Ransomware found in Dutch parliament

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Ransomware was found on the computer systems of the Tweede Kamer, the lower house of Dutch parliament, a spokesperson for the Kamer confirmed to various news sources after D66 parliamentarian Kees Verhoeven posted about it on Twitter. Exactly what happened is unclear, but according to Tweakers, the problems are largely solved.

"The Kamer already took appropriate measures. As usual, we can not discuss it further because of safety", the Kamer spokesperson said to NOS.

Ransomware is a form of malware that encrypts data on infected hard drives so that the owner can't access it without a password. To get the password, the owner has to pay the attackers a "ransom". It seems the ransomware got onto the Tweede Kamer computers through an email. Anyone who clicked on the attachment, installed the ransomware on their computer.

An internal Tweede Kamer email, which broadcaster NOS got its hands on, shows that the ransomware did manage to encrypt some files. "We are dealing with ransomware which addressed significant attacks on us (and according to Fox-IT some companies) and which unfortunately encrypted files", the email reads, according to NOS. "The mail is now blocked. Currently we are analyzing the damage. Then we will repair the damage. We will do this by replacing the infected files with a backup."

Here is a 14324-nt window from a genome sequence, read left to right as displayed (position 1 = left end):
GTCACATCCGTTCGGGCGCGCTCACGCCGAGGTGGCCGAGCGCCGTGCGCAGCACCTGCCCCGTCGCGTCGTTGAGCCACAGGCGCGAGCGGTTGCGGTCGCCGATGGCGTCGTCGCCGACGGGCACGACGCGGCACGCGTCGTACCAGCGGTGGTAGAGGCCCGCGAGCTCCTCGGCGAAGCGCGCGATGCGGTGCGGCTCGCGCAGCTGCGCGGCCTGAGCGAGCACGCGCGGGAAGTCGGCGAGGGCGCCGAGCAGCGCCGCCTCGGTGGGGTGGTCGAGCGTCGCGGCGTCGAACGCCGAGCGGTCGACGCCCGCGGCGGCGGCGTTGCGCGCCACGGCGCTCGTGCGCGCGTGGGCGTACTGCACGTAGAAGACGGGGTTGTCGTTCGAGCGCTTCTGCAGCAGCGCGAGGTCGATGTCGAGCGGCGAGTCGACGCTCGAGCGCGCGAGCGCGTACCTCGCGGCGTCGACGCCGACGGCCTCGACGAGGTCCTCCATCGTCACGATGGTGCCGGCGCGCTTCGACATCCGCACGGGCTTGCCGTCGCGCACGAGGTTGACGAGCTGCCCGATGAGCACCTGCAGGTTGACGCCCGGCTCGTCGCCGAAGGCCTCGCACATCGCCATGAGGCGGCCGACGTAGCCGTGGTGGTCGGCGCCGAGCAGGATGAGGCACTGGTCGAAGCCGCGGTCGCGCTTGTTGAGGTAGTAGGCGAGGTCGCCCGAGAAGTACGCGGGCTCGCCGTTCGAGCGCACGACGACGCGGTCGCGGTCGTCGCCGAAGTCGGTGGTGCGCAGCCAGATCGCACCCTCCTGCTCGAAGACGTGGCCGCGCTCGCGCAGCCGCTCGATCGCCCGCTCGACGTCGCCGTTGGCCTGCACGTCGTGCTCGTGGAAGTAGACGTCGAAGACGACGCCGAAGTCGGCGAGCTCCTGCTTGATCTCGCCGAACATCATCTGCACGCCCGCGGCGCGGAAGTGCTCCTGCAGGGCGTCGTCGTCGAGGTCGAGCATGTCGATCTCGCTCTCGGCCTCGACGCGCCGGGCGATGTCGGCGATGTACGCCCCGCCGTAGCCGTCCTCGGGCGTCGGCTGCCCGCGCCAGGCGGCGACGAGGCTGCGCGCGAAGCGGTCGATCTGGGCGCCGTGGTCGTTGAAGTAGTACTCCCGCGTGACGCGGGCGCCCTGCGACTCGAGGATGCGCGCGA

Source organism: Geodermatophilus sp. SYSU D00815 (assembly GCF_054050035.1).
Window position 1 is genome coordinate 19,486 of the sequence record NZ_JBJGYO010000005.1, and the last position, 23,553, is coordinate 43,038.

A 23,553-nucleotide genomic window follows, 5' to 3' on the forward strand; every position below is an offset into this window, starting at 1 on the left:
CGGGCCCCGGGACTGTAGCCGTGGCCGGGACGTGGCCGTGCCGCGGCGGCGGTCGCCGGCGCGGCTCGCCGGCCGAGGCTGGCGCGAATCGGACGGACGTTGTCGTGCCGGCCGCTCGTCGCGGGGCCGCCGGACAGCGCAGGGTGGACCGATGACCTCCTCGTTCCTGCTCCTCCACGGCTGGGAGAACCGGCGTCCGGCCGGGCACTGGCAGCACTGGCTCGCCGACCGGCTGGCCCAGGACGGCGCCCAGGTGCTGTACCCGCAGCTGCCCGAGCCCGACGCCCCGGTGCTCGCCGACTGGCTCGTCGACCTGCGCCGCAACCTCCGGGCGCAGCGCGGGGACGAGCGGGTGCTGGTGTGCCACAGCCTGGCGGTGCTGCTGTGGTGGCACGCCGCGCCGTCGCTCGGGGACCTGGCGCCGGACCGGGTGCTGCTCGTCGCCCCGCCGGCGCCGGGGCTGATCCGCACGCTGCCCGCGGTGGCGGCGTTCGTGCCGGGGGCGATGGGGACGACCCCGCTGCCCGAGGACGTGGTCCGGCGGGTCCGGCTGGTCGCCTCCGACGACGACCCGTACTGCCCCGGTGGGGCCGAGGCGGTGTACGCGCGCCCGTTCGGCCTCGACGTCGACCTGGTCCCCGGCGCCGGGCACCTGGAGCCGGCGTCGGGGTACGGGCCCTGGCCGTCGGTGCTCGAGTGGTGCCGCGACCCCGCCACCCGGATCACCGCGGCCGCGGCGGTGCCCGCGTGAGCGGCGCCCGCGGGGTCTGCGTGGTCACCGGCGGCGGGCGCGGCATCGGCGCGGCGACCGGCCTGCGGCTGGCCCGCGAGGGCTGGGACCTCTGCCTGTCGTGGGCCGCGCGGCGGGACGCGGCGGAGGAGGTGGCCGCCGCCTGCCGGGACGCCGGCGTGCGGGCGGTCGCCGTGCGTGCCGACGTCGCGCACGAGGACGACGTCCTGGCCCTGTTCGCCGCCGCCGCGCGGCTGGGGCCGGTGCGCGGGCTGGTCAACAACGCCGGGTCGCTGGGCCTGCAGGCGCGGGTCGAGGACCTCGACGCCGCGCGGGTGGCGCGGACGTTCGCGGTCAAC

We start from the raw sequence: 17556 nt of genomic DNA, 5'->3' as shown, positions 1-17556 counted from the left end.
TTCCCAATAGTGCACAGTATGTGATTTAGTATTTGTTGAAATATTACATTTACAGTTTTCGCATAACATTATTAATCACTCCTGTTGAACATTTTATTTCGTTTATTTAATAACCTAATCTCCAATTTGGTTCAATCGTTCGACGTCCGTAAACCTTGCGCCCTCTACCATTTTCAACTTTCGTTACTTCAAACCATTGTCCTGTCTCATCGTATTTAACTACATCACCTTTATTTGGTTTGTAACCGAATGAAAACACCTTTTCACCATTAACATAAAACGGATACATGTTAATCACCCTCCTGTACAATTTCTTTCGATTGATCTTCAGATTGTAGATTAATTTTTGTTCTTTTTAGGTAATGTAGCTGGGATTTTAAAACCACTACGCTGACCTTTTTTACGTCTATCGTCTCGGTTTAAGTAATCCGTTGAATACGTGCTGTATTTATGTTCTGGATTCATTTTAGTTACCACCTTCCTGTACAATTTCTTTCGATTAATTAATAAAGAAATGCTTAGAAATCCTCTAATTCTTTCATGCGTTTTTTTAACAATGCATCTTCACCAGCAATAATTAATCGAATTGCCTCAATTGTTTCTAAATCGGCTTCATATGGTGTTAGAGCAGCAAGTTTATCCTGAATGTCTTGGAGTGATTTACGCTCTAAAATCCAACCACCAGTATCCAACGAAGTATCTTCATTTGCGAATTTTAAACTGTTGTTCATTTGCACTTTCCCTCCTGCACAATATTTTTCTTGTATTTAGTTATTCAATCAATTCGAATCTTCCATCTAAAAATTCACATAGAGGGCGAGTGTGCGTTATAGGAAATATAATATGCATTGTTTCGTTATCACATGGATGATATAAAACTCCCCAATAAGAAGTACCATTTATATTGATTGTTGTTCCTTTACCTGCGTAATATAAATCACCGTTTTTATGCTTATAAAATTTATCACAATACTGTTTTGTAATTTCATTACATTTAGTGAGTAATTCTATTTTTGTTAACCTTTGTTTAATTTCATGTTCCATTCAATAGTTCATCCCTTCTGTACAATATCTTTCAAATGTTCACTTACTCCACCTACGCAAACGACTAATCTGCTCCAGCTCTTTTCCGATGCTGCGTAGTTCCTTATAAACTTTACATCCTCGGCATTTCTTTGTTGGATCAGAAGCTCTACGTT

"IT system Tweede Kamer hit with ransomware. Very annoying but hopefully it creates more awareness", Kees Verhoeven said on Twitter. To NOS he added "Because I constantly ask for more attention to this issue, I thought it would be nice to report that ransomware was detected in the system. Furthermore, we now heard that everything is in order."

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